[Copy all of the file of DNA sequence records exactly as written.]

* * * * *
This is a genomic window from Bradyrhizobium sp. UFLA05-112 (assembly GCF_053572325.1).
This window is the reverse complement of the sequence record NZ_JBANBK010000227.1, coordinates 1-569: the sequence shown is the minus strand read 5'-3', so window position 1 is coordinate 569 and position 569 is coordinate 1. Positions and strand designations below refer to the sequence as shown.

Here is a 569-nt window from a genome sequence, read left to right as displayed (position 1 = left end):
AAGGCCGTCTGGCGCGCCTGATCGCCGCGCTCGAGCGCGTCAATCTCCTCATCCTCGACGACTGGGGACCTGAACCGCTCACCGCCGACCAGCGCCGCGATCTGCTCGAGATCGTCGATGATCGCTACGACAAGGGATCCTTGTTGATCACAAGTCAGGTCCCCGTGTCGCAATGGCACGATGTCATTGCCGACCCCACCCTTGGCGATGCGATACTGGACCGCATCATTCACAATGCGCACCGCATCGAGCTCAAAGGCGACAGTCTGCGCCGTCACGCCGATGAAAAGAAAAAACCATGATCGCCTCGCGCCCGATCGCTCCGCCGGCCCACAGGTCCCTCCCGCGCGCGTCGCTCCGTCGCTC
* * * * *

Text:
This is a genomic window from Bradyrhizobium sp. UFLA05-112 (assembly GCF_053572325.1).
This window is the reverse complement of the sequence record NZ_JBANBK010000227.1, coordinates 1-569: the sequence shown is the minus strand read 5'-3', so window position 1 is coordinate 569 and position 569 is coordinate 1. Positions and strand designations below refer to the sequence as shown.

Here is a 569-nt window from a genome sequence, read left to right as displayed (position 1 = left end):
AAGGCCGTCTGGCGCGCCTGATCGCCGCGCTCGAGCGCGTCAATCTCCTCATCCTCGACGACTGGGGACCTGAACCGCTCACCGCCGACCAGCGCCGCGATCTGCTCGAGATCGTCGATGATCGCTACGACAAGGGATCCTTGTTGATCACAAGTCAGGTCCCCGTGTCGCAATGGCACGATGTCATTGCCGACCCCACCCTTGGCGATGCGATACTGGACCGCATCATTCACAATGCGCACCGCATCGAGCTCAAAGGCGACAGTCTGCGCCGTCACGCCGATGAAAAGAAAAAACCATGATCGCCTCGCGCCCGATCGCTCCGCCGGCCCACAGGTCCCTCCCGCGCGCGTCGCTCCGTCGCTC